488 Evaluating the Regional Impact of Aircraft Emissions on Climate

Tuesday, 14 January 2020
Hall B (Boston Convention and Exhibition Center)
Jun Zhang, Univ. of Illinois at Urbana–Champaign, Urbana, IL; and D. J. Wuebbles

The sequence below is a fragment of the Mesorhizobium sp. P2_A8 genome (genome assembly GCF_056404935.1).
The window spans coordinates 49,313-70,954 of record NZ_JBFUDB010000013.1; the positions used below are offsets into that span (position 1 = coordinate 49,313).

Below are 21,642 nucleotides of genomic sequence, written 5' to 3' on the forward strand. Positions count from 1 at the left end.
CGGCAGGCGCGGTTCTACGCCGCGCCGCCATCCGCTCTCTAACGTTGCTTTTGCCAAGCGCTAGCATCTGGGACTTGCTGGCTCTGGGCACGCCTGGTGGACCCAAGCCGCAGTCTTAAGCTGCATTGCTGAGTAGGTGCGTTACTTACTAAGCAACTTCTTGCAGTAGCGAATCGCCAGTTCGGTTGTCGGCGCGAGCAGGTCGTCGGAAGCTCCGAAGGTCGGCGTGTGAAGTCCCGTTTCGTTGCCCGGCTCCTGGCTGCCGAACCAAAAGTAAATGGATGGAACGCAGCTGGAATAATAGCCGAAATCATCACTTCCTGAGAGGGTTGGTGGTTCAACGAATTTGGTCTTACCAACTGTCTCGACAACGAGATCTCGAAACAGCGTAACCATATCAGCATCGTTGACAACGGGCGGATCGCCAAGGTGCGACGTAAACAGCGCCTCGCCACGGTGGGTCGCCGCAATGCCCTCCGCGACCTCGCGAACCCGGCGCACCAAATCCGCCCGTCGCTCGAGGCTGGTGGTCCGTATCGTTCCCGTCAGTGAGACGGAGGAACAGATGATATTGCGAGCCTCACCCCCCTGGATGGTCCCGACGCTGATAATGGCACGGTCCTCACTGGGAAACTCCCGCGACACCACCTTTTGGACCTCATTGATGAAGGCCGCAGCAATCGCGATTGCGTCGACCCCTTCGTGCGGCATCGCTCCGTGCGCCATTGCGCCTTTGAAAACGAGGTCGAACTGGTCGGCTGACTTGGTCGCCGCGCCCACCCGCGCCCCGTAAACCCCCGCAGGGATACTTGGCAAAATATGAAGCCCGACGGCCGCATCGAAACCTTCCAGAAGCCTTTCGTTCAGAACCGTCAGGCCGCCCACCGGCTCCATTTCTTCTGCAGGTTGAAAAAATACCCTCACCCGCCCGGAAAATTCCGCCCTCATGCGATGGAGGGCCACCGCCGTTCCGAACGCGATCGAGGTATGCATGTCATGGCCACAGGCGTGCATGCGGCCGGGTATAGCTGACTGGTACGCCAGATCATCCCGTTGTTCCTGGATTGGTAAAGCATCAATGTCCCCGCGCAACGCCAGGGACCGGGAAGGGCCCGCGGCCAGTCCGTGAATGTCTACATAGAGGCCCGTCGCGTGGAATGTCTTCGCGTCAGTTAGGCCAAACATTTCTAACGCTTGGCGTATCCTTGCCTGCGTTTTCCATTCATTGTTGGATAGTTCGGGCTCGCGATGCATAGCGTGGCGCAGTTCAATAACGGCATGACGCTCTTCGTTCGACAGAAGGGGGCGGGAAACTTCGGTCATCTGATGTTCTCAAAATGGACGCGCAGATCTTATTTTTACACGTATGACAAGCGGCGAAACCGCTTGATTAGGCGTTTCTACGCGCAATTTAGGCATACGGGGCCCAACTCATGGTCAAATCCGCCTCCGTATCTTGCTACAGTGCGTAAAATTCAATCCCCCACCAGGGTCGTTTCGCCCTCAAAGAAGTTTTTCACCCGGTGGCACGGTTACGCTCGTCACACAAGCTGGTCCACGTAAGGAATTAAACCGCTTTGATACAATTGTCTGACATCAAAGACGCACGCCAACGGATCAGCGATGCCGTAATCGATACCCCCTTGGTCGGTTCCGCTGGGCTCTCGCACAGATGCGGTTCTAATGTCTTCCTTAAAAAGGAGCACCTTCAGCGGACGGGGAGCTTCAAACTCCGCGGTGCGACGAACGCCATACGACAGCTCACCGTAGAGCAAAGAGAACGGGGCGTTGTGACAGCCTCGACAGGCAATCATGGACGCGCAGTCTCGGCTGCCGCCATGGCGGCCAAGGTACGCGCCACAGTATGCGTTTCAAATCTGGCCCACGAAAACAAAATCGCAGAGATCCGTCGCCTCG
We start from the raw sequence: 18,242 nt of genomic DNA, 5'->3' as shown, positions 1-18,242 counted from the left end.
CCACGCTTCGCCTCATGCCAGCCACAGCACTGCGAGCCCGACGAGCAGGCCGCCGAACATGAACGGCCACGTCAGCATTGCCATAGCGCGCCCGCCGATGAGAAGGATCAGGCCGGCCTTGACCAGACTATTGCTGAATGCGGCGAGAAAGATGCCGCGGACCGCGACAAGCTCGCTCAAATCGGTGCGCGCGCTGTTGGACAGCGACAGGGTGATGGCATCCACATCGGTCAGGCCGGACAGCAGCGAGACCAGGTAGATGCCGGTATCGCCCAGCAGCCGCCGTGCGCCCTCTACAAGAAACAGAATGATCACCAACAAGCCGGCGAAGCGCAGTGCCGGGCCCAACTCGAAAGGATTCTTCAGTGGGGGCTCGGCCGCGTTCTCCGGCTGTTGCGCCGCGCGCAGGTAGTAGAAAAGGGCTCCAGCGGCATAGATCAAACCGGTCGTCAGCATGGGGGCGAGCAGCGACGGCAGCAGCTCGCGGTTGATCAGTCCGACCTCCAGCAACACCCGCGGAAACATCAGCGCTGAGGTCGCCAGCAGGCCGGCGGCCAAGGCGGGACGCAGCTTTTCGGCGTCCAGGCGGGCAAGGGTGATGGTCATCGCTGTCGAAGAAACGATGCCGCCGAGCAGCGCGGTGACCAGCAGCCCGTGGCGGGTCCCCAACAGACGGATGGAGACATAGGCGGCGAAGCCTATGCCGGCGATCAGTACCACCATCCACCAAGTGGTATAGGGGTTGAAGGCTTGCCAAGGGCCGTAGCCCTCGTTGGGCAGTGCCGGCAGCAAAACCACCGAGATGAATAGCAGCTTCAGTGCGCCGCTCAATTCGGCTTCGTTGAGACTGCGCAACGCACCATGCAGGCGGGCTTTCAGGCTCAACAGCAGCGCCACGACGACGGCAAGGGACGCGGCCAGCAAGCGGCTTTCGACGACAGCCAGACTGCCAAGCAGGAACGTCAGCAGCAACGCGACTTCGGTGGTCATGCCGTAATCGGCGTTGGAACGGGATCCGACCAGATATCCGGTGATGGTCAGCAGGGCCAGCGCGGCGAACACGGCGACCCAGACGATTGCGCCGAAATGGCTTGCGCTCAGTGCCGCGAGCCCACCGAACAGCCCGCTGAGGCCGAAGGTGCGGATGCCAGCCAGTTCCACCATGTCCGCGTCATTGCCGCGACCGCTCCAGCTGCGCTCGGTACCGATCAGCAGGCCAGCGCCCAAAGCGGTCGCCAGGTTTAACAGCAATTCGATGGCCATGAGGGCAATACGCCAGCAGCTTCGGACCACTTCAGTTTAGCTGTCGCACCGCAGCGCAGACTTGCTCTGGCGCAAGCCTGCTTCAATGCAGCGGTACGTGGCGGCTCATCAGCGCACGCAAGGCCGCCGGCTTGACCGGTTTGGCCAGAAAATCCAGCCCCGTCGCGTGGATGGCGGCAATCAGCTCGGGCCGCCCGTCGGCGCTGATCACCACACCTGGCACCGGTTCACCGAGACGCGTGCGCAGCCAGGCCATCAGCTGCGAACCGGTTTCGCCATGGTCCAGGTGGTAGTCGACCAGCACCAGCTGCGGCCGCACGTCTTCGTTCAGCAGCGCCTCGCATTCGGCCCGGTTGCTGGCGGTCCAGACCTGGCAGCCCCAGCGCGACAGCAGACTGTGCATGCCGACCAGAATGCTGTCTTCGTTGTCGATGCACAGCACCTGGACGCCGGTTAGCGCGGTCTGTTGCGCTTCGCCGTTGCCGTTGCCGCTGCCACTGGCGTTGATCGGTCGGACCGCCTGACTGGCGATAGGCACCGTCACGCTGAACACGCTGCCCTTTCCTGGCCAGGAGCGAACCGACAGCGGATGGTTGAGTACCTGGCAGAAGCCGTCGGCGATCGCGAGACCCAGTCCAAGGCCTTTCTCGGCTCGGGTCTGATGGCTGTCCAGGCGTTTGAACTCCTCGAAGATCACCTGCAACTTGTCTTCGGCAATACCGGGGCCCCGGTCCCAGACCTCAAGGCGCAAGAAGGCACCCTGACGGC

Unlike other transportation sectors where pollutant emissions usually occur only near the Earth’s surface, aviation emissions happen primarily at altitudes of 8-12 km above the surface, impacting the upper troposphere and the lower stratosphere (UTLS). At these altitudes, the pollutants can contribute significantly to greenhouse gas (GHGs) concentration and to the formation of secondary aerosols, which can have an impact on climate change. Most previous studies have focused on aviation effects on climate using globally-averaged metric values, which do not give information about the spatial variability of the effects. While aviation emissions have significant spatial variability in the sign and magnitude of response, the strength of regional effects is hidden due to the global averaging of climate change effects. Previous studies examine regional climate effect from aircraft using the metric radiative forcing, while this study will go to the next step of the cause-effect chain to quantify the aviation-induced effects using temperature change, with specific focus on selected regions such as the United States, Europe and East Asia. The chemistry-climate Community Atmosphere Model (CAM-chem6) is used in analyses to examine the regional climate effects based on 4 different latitude bands (90oS-28oS, 28oS-28oN, 28oN-60oN, 60oN-90oN) and 3 regions (contiguous United States, Europe and East Asia). The most regionally important aviation emissions are short-lived species, such as black carbon (BC) and sulfates, emitted from aircraft directly, and O3-short induced by NOx emission indirectly as well as the aviation-induced clouds. The regional heterogeneity of these short-lived impacts will be explored and compared to the globally-averaged effects.
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